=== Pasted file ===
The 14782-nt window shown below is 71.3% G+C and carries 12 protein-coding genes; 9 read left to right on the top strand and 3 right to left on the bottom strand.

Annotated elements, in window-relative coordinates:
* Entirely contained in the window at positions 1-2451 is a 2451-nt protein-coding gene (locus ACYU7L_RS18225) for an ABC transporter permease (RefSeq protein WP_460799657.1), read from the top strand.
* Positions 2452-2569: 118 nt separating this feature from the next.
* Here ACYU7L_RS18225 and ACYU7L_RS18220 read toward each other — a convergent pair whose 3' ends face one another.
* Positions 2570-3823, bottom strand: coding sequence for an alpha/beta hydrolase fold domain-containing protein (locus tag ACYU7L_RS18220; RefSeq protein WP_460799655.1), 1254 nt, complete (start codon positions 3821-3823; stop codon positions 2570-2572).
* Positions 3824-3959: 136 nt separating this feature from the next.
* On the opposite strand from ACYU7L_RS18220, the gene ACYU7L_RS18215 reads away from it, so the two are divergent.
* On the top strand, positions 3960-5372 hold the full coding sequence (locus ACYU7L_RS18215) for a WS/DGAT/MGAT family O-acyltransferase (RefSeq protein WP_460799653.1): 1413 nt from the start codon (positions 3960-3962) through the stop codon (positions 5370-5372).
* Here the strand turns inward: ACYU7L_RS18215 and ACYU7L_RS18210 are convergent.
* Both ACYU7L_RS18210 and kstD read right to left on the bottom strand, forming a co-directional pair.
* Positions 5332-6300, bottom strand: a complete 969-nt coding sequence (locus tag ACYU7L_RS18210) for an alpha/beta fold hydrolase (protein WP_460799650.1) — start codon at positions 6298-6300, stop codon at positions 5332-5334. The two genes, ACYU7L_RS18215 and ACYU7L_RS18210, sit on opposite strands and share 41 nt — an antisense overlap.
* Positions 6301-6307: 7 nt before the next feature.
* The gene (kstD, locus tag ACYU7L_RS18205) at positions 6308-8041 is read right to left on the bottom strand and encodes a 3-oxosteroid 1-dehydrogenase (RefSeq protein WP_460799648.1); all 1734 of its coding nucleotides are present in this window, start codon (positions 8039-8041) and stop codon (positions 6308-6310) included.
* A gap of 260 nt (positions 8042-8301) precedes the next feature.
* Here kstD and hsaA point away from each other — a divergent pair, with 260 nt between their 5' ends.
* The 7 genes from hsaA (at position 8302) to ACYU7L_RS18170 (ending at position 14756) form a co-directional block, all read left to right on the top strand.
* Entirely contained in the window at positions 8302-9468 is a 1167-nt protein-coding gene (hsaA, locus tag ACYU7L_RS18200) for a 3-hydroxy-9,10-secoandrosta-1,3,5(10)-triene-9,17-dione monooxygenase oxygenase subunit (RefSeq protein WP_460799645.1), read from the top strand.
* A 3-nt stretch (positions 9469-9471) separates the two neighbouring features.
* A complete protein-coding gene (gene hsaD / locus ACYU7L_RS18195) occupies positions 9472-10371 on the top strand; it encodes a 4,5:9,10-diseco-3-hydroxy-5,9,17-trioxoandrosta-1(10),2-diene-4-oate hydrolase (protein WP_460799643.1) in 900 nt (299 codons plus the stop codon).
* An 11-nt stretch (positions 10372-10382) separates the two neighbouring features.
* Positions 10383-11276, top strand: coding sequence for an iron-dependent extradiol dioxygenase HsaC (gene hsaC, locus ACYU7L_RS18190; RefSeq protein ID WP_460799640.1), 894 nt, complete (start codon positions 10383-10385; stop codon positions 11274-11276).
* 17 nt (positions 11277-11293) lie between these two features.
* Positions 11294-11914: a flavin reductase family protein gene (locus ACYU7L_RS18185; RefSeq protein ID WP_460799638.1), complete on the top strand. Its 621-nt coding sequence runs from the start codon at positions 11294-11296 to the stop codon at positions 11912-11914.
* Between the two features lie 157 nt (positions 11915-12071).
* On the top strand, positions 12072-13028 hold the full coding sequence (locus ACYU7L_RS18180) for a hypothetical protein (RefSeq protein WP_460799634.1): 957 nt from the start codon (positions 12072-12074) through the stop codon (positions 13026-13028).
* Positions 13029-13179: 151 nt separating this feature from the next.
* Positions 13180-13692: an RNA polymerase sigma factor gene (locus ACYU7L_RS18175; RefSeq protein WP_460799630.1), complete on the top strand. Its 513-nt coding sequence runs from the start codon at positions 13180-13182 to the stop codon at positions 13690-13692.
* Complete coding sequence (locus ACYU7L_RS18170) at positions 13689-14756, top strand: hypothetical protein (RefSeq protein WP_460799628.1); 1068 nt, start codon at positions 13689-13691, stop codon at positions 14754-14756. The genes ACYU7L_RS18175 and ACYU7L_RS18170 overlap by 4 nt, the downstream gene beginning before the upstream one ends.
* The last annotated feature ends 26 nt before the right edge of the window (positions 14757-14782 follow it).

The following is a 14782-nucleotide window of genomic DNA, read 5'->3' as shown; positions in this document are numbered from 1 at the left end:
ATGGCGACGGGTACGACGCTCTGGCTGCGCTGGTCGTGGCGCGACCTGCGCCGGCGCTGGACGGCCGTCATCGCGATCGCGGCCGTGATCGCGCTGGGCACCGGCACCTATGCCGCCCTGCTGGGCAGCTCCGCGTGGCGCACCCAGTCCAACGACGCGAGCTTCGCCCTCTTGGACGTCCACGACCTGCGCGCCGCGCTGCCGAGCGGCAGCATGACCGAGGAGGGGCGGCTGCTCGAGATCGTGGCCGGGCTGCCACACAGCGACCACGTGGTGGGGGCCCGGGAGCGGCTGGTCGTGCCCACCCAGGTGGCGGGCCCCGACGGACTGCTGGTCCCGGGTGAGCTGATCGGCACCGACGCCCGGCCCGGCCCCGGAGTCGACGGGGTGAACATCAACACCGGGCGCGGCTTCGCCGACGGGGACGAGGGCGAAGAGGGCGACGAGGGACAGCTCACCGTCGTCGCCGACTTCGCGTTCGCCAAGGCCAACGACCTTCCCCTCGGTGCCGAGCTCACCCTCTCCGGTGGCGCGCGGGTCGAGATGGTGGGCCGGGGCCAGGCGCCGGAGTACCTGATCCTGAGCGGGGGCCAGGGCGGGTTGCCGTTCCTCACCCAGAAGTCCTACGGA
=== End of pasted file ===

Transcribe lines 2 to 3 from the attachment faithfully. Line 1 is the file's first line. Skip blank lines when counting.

Annotated elements, in window-relative coordinates:
* Entirely contained in the window at positions 1-2451 is a 2451-nt protein-coding gene (locus ACYU7L_RS18225) for an ABC transporter permease (RefSeq protein WP_460799657.1), read from the top strand.